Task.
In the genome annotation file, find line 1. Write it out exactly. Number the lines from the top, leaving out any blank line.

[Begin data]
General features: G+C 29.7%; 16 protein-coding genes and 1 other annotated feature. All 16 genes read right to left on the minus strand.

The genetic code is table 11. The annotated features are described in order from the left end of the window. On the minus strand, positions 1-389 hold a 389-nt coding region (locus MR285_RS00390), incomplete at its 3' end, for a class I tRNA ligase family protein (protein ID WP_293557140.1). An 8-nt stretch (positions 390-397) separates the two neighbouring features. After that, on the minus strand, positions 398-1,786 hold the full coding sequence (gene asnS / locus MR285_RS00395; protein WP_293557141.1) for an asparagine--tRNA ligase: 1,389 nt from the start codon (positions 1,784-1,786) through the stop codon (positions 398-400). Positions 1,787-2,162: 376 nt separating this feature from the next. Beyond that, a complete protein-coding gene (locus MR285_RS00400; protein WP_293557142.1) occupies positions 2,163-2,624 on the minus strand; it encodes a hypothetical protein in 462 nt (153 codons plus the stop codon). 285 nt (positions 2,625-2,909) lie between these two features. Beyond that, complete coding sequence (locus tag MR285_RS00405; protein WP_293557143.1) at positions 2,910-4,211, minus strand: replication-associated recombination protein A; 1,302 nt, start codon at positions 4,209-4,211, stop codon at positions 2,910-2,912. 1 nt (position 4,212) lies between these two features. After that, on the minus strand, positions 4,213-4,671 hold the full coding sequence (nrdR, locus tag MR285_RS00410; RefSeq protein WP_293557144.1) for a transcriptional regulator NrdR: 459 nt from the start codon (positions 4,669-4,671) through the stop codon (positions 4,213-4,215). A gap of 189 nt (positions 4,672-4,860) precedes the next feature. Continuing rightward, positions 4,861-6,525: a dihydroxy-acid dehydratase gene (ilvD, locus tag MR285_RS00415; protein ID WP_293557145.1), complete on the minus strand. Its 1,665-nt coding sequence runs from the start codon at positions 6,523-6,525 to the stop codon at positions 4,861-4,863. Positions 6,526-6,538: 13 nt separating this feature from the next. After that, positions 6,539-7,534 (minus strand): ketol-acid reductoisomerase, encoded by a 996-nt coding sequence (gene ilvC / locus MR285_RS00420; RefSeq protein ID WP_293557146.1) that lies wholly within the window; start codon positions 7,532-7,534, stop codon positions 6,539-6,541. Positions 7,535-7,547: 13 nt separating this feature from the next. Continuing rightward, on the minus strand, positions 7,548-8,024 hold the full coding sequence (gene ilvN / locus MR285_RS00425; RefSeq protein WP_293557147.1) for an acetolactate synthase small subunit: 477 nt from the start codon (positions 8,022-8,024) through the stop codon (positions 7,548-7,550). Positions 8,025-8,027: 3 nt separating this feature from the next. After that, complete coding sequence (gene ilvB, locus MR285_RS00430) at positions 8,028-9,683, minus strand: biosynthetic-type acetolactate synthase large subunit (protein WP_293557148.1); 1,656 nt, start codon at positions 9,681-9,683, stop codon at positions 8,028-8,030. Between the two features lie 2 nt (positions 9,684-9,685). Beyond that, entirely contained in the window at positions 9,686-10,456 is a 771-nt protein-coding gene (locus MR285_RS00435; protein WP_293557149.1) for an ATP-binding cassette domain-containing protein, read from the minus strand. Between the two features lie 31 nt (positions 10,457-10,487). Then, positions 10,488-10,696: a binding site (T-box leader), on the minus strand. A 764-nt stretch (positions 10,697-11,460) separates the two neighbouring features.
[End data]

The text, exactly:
General features: G+C 29.7%; 16 protein-coding genes and 1 other annotated feature. All 16 genes read right to left on the minus strand.